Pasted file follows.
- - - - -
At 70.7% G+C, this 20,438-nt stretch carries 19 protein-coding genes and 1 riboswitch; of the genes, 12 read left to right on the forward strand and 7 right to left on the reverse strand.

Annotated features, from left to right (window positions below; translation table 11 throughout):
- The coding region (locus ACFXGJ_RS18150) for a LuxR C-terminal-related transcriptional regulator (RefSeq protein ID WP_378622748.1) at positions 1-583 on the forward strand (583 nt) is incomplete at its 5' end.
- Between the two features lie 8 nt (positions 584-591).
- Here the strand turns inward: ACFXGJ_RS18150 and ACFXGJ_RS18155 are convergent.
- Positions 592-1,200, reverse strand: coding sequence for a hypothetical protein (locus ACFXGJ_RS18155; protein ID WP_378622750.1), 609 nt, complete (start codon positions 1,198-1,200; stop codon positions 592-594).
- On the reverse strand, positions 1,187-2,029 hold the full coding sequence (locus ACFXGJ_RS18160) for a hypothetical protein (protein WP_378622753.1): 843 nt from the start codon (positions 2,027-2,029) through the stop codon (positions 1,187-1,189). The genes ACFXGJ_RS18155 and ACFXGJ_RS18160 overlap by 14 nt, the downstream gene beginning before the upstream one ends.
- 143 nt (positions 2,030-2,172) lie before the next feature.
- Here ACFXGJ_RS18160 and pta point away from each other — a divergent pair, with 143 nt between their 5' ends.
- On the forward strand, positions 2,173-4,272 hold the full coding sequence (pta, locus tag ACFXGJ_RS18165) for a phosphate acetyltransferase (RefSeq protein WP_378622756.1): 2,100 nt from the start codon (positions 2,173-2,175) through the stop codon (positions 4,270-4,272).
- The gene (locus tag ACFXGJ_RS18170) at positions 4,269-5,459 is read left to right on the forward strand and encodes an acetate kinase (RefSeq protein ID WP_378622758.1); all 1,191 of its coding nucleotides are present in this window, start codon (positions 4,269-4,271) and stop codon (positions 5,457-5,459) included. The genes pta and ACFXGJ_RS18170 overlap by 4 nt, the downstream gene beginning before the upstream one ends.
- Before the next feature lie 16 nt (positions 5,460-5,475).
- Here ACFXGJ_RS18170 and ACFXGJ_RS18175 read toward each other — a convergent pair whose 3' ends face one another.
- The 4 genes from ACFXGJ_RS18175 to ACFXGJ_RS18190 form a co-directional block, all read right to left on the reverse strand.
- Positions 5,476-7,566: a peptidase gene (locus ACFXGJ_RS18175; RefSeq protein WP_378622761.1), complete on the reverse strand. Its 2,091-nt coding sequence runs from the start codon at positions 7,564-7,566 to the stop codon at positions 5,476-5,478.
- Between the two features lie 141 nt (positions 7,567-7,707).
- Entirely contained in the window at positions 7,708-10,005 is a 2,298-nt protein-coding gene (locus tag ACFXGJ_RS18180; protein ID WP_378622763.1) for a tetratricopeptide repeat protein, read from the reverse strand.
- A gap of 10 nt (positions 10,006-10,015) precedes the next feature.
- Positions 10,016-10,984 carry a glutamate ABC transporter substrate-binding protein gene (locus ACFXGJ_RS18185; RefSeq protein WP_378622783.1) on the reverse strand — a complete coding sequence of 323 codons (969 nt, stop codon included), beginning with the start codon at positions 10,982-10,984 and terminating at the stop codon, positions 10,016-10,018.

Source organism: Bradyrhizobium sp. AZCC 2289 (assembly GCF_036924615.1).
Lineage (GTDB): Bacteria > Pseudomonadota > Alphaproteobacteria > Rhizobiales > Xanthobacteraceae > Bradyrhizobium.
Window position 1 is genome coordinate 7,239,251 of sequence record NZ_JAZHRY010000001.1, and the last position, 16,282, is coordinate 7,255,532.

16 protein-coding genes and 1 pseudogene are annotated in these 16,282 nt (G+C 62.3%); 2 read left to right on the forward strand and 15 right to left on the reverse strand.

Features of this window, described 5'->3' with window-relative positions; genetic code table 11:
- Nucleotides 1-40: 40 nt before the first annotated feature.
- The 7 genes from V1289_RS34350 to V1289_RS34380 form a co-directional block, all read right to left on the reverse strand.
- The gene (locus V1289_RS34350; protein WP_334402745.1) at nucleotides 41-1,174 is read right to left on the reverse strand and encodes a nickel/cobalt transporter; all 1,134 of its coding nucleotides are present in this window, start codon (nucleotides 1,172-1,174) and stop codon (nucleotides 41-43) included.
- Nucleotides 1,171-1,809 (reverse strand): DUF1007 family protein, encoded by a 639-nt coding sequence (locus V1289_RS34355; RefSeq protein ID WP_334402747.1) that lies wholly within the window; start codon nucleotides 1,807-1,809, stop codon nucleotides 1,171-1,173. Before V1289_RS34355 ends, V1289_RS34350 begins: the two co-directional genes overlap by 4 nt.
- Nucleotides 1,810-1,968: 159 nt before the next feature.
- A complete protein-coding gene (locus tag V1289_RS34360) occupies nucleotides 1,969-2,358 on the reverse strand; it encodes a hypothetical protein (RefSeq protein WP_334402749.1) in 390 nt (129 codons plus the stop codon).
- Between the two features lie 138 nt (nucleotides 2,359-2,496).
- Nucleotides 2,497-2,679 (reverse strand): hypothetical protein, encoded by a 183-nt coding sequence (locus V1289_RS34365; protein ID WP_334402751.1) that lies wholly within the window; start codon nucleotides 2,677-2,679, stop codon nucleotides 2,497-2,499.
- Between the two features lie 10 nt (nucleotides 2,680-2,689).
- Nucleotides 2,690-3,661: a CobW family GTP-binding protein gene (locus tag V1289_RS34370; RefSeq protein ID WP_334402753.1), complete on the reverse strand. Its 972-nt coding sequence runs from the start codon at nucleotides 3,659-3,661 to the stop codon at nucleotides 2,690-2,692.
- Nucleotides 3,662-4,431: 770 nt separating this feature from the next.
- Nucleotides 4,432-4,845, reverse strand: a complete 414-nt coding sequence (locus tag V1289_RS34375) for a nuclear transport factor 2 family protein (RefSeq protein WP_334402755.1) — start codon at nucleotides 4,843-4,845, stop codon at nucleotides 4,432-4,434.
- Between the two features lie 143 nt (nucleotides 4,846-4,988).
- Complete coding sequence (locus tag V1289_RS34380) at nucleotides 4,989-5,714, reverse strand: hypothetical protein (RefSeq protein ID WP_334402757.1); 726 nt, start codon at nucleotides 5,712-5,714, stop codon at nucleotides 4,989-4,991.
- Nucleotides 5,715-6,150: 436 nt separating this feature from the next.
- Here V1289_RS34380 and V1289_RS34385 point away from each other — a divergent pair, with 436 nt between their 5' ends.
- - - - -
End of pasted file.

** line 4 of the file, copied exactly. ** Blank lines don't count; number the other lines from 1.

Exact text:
- Between the two features lie 8 nt (positions 584-591).